The Pediatric Diabetes Threat

A growing number of children and teens live with type 2 diabetes. In 1990, the Centers for Disease Control received zero reports of newly diagnosed pediatric type 2 diabetes cases. In 2012, there were 5,300 new ones. Experts have linked this with the dramatic increase, over the same time span, of childhood obesity. Prior to around 1990 there were, of course, a certain number of obese kids, but the strange thing is, they tended to take much longer to develop into diabetics.

To put the icing on the cake, the average pediatric type 2 patient is a 13-year-old girl, probably either African American, Hispanic, Asian, or Native American. So we’re talking about a young person with already three strikes against her — female, non-white, and going through all the normal trauma of adolescence. Who needs another problem?

Today, one thing these kids do have going for them is social media. With outlets like Dr. Pretlow’s Weigh2Rock website, they can learn what their age-mates are going through, talk with each other, assuage their loneliness, and feel less grotesque.

Smells like teen spirit

The whole thing is also galling, notes journalist Gillian Mohney, because a young teen is destined to start pulling away from parental control and influence. Instead of saying “Leave me alone,” a chronically ill kid has to be taken to the doctor, supervised at home, and continually warned to change her ways and stay on the straight and narrow.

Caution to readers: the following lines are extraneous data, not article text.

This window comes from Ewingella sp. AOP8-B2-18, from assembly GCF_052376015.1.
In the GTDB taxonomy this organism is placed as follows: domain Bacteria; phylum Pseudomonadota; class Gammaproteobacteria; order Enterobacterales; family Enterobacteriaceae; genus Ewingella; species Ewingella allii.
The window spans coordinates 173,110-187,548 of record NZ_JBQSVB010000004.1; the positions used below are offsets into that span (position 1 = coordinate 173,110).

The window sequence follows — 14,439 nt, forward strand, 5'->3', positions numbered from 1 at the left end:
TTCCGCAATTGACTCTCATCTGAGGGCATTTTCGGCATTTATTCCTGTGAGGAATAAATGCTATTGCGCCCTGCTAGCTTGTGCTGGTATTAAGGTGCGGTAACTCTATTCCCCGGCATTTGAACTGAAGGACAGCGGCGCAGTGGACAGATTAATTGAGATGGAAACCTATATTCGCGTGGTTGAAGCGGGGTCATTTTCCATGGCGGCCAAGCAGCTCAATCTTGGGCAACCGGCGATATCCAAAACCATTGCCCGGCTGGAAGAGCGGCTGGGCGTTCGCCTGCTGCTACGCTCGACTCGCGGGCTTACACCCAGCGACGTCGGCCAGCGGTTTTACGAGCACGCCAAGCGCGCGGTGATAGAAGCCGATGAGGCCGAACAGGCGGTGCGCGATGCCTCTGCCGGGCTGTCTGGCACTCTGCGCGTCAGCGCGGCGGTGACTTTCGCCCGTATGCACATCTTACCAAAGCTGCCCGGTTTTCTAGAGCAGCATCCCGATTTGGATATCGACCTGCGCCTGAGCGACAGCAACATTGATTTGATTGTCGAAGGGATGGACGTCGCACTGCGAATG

The rebellious teen spirit kicks in, and leads to things like a kid omitting her medication because she won’t be bossed around. And she has psychosocial issues, unwilling to be categorized by her peers as a gimp. Who wants any of that?

Professor of Pediatrics Dr. Jane Lynch is chairperson of the American Academy of Pediatrics section on endocrinology. To what does she attribute the marked increase in such cases? Gestational diabetes, changes in food processing, and sedentary kids.

That last situation is exacerbated by the fact that many of these young people can’t afford to get involved in sports or join gyms, and live in neighborhoods where it simply isn’t safe to play outside, or ride bikes to school. There are also other contributing factors, like air pollution, which could play a part in as many as 150,000 diabetes cases yearly.

And yet more problems

Also, puberty brings a large increase in the body’s production of growth hormone, which has the effect of making the body less sensitive to insulin. Because of internal chemistry gone haywire (and maybe some non-compliance), the adolescent’s blood sugar levels tend to be volatile. A teen’s pancreatic beta cells deteriorate at four times the rate of an adult’s.

Once diagnosed, they tend to need to go on insulin within a couple of years, unlike adults. Teens are starting to suffer kidney damage within three years of diagnosis. They are more likely to advance quickly into complications, also unlike adults, who “can be fairly asymptomatic for 10 to 12 years since they’re diagnosed,” according to Dr. Lynch.